Since being brought to market in the early 1990s, tens of millions of people around the world have taken advantage of Lasik eye surgery and put away the eye glasses and contacts forever. The procedure is relatively cost-effective and simple, yielding positive results for the majority of Lasik patients. But how many of those patients know the science behind Lasik?
Lasik is an acronym for the medical term “laser in situ kertomileusis”. The term describes, in essence, what the procedure does; it uses a low level laser to reshape the cornea, the eye’s transparent covering. In patients with near and far-sightedness the cornea is often misshapen, causing blurry vision at certain distances. By reshaping the cornea most patients can expect between 20/20 and 20/40 vision after the procedure. Lasik also seems to be effective astigmatism, an abnormal curvature of the cornea which, under normal conditions, is the shape of a half-moon.
With near-sighted patients the cornea has too much point at the crown of the curve. The laser is used to remove excess tissue and thus, remove the point. Far-sighted patients have the opposite problem; a cornea which is too flat. In this case the laser is used to remove tissue on the perimeter, forming the proper curve. With astigmatism the corneal defect can be manifested in several ways, but the process of removing tissue to restore corneal shape is the same.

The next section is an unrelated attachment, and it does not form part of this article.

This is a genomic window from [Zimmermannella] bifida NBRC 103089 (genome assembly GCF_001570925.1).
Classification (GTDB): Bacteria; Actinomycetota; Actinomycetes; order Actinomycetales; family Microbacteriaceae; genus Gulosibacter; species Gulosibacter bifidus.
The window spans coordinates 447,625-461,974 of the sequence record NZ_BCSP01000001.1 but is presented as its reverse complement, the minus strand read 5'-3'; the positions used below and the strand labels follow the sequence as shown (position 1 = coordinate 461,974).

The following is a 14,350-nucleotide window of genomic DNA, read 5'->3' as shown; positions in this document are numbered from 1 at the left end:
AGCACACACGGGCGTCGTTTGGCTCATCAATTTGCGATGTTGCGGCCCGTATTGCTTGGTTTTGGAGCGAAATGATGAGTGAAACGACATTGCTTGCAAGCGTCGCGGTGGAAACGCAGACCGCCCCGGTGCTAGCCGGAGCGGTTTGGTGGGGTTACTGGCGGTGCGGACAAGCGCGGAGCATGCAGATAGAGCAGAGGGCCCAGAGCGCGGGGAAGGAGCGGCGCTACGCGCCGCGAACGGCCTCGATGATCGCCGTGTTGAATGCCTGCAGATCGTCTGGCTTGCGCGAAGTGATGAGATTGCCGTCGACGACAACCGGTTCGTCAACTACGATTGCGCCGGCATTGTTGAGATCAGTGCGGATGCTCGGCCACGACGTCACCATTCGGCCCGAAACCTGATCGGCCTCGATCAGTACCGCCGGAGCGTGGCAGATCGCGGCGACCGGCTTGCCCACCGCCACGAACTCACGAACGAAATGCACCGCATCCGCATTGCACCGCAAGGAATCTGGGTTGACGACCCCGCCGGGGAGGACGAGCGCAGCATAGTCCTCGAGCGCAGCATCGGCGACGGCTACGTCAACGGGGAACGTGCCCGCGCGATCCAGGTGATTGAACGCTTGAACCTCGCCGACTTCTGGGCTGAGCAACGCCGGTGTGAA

As Lasik science has advanced over the years, great strides have been made in using lasers to treat other vision problems as well. Cataract sufferers, for example, begin to lose their vision as calcium deposits from behind the cornea. This condition often rendered its victims blind in past years, but with the same low-level laser an ophthalmologist can now quickly and safely open the cornea and remove the cataract completely. The cornea’s ability to self-heal very rapidly after the procedure makes the use of Lasik even more attractive for cataract patients.
Though Lasik eye surgery can be an effective treatment for a number of vision problems, it does not address the underlying issue which caused the distress to begin with. Normal aging, as well as other health-related issues can once again cause the cornea to lose its proper shape, thus mitigating the benefits of the surgery. However, in most cases the return of poor vision takes quite a long time, making the benefits of the surgery well worth the risk.